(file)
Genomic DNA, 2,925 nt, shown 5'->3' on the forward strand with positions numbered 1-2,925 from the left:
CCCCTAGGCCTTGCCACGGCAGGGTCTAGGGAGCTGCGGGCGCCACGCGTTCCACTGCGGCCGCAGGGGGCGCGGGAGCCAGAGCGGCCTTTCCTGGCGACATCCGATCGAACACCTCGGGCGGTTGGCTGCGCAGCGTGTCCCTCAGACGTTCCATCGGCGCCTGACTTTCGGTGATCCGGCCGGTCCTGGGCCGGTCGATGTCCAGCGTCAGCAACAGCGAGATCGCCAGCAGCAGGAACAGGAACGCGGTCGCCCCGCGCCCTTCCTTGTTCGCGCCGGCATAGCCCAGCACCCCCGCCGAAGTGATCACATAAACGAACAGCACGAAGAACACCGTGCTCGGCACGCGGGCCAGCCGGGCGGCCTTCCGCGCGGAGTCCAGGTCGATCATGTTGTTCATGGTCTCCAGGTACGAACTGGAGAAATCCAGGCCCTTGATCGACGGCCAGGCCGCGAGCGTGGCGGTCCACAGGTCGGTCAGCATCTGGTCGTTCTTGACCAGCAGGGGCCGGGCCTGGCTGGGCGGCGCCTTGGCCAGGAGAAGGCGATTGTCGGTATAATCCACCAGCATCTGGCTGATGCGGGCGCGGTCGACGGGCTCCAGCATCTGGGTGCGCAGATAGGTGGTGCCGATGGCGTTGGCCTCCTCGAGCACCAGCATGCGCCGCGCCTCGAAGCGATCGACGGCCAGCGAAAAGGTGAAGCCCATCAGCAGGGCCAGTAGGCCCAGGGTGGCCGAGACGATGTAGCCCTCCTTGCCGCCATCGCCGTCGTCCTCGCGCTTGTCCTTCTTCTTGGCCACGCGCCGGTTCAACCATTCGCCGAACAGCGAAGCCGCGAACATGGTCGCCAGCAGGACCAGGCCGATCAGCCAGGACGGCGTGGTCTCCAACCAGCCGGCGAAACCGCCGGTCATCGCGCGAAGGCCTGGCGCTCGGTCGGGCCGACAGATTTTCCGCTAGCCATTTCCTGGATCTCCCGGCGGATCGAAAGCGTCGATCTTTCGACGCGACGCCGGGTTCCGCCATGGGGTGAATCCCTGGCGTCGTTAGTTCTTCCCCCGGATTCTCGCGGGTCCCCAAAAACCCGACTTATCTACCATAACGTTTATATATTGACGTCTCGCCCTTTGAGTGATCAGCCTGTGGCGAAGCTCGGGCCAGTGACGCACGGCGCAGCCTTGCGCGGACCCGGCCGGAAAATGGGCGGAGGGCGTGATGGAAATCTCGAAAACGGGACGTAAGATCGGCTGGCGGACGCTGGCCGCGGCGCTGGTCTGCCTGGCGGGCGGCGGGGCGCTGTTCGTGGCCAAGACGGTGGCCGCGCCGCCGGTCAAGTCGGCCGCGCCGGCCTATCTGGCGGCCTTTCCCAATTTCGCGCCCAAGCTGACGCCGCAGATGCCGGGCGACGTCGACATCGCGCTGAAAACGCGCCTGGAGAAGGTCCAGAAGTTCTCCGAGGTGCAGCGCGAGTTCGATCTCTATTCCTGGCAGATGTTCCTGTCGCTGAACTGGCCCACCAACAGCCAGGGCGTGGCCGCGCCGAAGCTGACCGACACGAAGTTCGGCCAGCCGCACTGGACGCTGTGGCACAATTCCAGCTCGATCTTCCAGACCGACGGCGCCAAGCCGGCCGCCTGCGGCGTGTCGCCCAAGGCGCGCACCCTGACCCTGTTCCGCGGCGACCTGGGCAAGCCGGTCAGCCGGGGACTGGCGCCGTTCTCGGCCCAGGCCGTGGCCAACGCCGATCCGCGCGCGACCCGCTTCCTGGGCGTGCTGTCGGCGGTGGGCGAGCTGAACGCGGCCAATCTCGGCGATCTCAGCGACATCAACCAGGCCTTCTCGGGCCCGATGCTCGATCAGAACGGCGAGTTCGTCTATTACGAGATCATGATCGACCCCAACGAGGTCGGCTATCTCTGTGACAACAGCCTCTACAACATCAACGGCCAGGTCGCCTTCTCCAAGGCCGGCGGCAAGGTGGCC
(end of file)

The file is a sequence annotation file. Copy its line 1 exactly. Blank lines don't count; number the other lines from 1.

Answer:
Genomic DNA, 2,925 nt, shown 5'->3' on the forward strand with positions numbered 1-2,925 from the left: